What is (or what should be) the range of indices of ordered-list items?

The CommonMark specs (0.20) says

An ordered list marker is a sequence of one of more digits (0-9), followed by either a . character or a ) character.

Is there no upper bound? As far as I know, the WC3 standard itself doesn’t specify any upper bound for those indices:

Zero or more li elements.

or for the value of the start attribute:

The ordinal value of the first list item.

However, in Safari (v8.0.6) at least, I’ve observed that

  • signed 32-bit integers seem to be used for indexing the items of ordered lists;
  • the maximum value that can be displayed (i.e. in the rendered output) is 2^31 - 1 (i.e. 2147483647);
  • the values of indices end up wrapping around (to negative 2^31) if the start number is less than or equal to 2^31 - 1;
  • the first displayed number of an ordered list is 1 if the value of the start attribute is greater than 2^31 - 1.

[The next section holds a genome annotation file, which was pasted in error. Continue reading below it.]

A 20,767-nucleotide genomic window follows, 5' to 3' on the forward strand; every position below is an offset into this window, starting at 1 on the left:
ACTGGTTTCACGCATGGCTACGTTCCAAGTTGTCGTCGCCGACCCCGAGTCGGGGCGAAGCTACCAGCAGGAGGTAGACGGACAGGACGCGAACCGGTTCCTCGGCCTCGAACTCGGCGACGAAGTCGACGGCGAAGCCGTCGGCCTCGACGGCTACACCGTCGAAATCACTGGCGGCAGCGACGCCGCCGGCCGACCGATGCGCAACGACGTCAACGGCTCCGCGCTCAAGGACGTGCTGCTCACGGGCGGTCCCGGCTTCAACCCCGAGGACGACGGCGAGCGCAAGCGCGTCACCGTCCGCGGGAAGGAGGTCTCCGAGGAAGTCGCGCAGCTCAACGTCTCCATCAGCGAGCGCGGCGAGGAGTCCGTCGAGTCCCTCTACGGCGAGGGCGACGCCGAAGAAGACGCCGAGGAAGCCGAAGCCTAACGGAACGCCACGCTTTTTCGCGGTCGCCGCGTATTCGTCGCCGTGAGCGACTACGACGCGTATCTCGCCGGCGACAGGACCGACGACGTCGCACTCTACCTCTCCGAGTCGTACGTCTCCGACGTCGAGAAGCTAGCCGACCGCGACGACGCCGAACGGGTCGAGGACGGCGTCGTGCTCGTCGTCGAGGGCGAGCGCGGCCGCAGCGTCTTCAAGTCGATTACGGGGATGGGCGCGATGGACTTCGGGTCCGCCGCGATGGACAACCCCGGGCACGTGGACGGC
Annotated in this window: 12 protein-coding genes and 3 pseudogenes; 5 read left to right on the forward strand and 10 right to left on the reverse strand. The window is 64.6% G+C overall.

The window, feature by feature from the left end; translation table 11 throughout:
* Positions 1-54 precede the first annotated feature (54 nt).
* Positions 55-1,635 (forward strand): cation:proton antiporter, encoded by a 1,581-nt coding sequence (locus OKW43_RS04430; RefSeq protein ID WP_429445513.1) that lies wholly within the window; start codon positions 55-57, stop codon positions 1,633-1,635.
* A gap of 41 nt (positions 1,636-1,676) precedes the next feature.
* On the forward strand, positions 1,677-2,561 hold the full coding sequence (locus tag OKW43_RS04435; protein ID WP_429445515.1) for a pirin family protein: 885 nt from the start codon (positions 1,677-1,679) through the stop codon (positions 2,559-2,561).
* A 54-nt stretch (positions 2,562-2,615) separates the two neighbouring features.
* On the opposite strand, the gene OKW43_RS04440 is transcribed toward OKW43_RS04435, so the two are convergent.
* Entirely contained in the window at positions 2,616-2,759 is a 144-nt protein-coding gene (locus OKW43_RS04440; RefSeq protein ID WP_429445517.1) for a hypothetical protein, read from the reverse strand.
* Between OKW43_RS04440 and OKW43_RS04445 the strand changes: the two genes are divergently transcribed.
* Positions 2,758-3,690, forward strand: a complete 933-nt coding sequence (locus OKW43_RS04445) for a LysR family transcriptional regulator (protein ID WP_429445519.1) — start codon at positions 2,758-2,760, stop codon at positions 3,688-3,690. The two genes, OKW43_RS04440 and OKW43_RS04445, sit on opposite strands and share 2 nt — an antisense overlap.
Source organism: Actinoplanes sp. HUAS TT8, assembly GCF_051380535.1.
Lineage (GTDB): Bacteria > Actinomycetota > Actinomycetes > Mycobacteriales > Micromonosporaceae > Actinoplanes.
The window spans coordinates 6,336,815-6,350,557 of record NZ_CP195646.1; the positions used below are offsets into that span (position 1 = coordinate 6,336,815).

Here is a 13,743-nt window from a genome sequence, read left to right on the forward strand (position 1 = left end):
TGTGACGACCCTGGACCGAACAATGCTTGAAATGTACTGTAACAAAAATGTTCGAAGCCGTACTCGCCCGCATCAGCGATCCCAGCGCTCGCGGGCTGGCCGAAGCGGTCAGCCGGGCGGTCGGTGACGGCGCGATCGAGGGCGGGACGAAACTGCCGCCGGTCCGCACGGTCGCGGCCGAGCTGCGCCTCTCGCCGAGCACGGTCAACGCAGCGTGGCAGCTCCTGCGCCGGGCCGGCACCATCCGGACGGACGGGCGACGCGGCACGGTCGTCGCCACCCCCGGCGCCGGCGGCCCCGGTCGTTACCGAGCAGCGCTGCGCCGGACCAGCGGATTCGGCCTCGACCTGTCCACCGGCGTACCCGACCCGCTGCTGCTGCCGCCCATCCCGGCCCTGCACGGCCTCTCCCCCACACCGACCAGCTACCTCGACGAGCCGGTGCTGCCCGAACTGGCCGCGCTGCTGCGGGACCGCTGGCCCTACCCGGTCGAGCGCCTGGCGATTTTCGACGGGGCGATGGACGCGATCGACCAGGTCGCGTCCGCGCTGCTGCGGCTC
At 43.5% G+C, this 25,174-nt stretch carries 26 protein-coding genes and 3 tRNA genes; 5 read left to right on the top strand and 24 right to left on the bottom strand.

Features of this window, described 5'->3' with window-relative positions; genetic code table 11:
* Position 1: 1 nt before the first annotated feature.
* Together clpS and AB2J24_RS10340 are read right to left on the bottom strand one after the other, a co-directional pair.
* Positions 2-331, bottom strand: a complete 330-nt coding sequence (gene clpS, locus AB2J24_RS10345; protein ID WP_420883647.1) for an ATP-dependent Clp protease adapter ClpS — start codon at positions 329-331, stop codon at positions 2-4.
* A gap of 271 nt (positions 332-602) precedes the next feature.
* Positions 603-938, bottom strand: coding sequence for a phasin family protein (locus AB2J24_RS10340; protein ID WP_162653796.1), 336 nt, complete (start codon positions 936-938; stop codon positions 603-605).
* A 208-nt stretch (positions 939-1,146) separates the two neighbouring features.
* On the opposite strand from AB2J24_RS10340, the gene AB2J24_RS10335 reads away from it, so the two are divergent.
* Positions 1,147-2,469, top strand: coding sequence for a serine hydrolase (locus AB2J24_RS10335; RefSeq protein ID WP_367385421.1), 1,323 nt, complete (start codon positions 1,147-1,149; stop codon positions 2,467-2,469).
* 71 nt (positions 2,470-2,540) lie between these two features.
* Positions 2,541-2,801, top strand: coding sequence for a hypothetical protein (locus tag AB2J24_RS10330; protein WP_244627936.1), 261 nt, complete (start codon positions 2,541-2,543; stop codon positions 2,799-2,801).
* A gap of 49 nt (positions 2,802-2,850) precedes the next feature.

For instance, the following CommonMark example

2147483647. foo
2. bar
3. baz

gets rendered as

2147483647. foo
-2147483648. bar
-2147483647. baz

(You can try it for yourself by testing this example in the commonmark.js dingus.)

To avoid this “inconsistency”, shouldn’t the CommonMark specs limit the range of indices to 0,…,2^31-1?

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Firefox renders them in yet another way, so probably is better to suggest to stay in that range.

I’ve added a 9-digit limit to start numbers.

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